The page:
The irresistible mango that’s hitting stores right now

It’s the most famous mango you’ve never heard of. Honey mangos are small golden oblongs—about half the size of traditional mangos—with smooth, velvety flesh.

Why we love them:

  • They’re typically sweeter and more succulent than other mango varieties.
  • You can remove their delicate skin with a vegetable peeler.
  • Slicing off pieces around the thin oval pit is easier than removing the sometimes-fibrous flesh around an ordinary mango pit.

If you don’t see honey mangos—they’re also called Champagne, Manila, or Ataulfo—at your local market, try a grocer like Whole Foods.

Can’t find honeys? No worries. All mangos are good mangos. And just one cup delivers around 65 percent of a day’s vitamin C, 20 percent of a day’s folate, and 10 percent of a day’s vitamin A and fiber, all for 100 calories. That’s a pretty sweet deal.

You’ll know your honey mango is ripe when the skin turns deep golden yellow and starts to wrinkle just slightly. It will yield to a gentle squeeze, and the sweet aroma from the stem end may be the best thing you’ll smell all day.

The great news: peak honey season is March to June. Buy a few—or a case—to save yourself the hassle of running back to the store after you taste your first one. doesn’t accept any paid advertising or corporate or government funding. Any products recommended by have been vetted by our staff of nutritionists and are not advertisements by the manufacturers.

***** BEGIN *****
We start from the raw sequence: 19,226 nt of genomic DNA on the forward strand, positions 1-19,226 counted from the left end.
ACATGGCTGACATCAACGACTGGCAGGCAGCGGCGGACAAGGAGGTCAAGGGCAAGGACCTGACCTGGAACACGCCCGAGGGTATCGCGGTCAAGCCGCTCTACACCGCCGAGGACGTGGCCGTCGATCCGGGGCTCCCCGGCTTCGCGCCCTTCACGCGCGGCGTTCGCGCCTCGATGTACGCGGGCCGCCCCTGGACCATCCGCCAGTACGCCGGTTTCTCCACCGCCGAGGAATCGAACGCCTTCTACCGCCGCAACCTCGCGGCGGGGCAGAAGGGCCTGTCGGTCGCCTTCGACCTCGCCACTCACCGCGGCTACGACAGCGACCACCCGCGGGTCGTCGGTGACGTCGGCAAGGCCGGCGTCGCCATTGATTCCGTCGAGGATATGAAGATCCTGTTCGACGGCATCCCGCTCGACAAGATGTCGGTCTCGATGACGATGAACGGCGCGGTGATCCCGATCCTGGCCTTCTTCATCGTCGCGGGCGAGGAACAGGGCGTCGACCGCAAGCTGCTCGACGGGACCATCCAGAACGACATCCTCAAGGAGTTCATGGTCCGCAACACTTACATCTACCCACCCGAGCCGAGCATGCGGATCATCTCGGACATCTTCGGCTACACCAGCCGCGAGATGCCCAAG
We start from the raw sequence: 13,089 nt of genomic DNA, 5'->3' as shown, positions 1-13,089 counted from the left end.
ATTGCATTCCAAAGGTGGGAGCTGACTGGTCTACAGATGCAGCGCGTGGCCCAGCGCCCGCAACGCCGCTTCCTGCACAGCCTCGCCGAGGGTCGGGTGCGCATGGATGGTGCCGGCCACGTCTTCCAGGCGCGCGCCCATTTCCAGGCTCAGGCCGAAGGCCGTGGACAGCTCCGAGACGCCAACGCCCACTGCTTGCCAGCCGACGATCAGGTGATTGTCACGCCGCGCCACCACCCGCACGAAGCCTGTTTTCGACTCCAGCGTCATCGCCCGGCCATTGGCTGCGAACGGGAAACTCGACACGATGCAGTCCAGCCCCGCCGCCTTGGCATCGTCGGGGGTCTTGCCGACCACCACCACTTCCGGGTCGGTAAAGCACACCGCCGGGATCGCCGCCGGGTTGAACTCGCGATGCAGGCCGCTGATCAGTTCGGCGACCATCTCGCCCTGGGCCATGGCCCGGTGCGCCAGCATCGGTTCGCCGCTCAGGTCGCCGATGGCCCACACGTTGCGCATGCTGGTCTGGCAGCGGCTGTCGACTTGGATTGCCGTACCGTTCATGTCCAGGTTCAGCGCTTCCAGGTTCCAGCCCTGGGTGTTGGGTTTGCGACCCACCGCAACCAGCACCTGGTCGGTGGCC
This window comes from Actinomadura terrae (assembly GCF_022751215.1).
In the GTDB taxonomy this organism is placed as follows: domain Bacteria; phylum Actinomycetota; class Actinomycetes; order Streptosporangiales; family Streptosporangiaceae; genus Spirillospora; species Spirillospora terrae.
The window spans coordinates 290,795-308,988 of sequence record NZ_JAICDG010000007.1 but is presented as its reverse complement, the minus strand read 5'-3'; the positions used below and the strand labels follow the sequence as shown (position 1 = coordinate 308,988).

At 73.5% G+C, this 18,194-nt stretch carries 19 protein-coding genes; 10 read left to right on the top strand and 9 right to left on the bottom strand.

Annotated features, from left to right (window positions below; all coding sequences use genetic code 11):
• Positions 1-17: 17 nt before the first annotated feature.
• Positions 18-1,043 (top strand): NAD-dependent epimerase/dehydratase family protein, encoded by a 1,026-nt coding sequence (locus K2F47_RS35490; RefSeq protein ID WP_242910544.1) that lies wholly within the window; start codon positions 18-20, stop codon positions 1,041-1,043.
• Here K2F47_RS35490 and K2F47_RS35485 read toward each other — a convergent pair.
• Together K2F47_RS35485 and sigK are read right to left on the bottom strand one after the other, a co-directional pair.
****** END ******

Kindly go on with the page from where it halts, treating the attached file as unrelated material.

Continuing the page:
Photo: Valerie Potapova/

The information in this post first appeared in the March 2018 issue of Nutrition Action Healthletter.

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3 Replies to “The irresistible mango that’s hitting stores right now”

  1. They’re also called Haitian mangos, and have been available in NYC produce markets for a few years now. Only when in season. I’ve found that when one of these mangos reaches the slightly wrinkly stage it can mean that it’s over-ripe and turning brown inside. But they are absolutely delicious and worth taking a chance on.

  2. I’ve tried to get mangos that are in good condition; one store sold me a mango that was overripe (“mushy” inside).

    How do I avoid fruit that is not in good condition when I cannot see what is wrong with it?

    1. If you get a way over ripe mango, avacado, bordering on rotten, just take it back to the grocery store and show them! They should refund your money sometimes even on your word that the food was not good, not edible! Disappointing when you wanted to eat or serve it immediately!

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